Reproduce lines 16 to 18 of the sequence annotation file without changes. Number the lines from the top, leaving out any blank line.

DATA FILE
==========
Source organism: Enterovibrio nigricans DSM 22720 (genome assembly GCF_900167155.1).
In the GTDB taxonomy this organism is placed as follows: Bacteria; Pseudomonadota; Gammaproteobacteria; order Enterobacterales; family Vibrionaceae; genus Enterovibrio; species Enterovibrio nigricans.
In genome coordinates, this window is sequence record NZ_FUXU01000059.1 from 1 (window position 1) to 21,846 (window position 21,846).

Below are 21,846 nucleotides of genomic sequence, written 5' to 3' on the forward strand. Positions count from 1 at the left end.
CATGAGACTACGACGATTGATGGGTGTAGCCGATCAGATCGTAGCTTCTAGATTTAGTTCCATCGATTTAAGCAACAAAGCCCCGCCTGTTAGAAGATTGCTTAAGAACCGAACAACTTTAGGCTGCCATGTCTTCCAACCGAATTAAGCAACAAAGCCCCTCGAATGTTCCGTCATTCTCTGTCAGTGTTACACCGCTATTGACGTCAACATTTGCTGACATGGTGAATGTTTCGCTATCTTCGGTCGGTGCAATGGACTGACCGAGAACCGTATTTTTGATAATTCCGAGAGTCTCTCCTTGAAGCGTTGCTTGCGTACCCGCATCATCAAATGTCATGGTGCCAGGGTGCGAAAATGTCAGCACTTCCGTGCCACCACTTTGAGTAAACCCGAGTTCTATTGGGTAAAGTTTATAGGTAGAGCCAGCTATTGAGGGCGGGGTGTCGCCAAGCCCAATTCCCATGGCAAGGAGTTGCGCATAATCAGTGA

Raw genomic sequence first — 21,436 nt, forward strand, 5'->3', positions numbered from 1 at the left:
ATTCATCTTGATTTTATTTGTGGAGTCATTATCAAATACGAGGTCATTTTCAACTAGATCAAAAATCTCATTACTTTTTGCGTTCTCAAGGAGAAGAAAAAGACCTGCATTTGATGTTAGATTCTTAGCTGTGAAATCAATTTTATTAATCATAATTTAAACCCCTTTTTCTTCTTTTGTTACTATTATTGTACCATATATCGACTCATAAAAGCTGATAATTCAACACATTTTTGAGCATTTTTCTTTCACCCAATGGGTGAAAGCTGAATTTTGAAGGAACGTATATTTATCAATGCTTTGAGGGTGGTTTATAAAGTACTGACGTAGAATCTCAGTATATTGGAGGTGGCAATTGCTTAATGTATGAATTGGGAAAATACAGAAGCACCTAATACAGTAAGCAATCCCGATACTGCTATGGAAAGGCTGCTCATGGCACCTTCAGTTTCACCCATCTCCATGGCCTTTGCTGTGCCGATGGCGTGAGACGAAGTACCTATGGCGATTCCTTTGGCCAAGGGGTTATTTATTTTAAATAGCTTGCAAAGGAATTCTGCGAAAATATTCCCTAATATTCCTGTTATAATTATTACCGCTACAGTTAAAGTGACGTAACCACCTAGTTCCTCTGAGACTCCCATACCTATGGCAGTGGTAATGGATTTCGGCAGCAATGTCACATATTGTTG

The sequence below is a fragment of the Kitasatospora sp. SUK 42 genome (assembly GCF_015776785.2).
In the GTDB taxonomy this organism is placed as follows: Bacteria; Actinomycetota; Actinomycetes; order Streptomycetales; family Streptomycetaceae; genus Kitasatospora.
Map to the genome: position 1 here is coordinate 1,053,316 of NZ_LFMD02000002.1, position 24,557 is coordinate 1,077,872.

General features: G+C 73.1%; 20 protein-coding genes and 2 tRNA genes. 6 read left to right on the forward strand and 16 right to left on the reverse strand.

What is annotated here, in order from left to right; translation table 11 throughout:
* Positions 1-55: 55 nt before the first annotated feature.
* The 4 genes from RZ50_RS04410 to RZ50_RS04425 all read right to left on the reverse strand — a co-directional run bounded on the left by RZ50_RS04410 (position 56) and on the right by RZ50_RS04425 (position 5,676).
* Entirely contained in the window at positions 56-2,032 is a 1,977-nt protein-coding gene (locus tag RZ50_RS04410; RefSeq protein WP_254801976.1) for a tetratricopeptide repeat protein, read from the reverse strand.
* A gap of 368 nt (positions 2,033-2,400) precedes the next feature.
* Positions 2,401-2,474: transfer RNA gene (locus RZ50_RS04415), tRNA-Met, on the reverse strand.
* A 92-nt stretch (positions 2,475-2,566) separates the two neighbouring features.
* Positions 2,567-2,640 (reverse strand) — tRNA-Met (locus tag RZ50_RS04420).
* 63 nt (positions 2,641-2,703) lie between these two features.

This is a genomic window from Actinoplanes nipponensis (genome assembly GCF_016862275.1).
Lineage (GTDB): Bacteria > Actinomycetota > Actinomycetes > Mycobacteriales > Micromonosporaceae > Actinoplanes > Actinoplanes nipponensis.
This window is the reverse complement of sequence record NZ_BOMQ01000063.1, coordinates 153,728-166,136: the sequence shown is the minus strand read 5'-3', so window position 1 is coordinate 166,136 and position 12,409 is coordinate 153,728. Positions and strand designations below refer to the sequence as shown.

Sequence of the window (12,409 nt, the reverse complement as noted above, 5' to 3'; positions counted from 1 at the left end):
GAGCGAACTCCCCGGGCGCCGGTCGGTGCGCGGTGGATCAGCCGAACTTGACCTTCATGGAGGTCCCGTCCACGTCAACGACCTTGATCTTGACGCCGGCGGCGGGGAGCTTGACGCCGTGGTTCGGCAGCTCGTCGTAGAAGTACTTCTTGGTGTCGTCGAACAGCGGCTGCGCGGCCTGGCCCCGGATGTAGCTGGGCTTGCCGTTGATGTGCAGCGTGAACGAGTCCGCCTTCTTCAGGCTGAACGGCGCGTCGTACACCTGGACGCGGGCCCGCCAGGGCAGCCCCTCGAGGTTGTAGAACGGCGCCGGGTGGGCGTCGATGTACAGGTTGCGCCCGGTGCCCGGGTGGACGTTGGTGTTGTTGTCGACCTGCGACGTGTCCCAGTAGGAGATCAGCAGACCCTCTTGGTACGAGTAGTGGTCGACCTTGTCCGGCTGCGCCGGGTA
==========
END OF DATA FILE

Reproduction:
* A gap of 368 nt (positions 2,033-2,400) precedes the next feature.
* Positions 2,401-2,474: transfer RNA gene (locus RZ50_RS04415), tRNA-Met, on the reverse strand.
* A 92-nt stretch (positions 2,475-2,566) separates the two neighbouring features.